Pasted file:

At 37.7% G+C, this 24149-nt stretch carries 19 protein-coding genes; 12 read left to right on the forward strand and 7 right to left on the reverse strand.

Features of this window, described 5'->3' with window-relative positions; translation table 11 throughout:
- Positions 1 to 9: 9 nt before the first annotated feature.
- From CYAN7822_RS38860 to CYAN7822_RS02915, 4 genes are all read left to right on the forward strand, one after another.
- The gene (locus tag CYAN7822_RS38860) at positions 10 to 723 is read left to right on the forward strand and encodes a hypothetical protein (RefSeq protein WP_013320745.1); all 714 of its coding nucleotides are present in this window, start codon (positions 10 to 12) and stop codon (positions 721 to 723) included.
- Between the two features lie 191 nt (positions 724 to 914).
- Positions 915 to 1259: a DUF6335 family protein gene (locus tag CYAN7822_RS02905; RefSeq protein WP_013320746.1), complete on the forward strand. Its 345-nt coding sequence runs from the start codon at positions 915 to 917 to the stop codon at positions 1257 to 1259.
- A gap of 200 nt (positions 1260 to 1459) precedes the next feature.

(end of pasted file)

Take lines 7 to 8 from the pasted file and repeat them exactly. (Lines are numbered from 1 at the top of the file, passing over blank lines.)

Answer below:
- Positions 915 to 1259: a DUF6335 family protein gene (locus tag CYAN7822_RS02905; RefSeq protein WP_013320746.1), complete on the forward strand. Its 345-nt coding sequence runs from the start codon at positions 915 to 917 to the stop codon at positions 1257 to 1259.
- A gap of 200 nt (positions 1260 to 1459) precedes the next feature.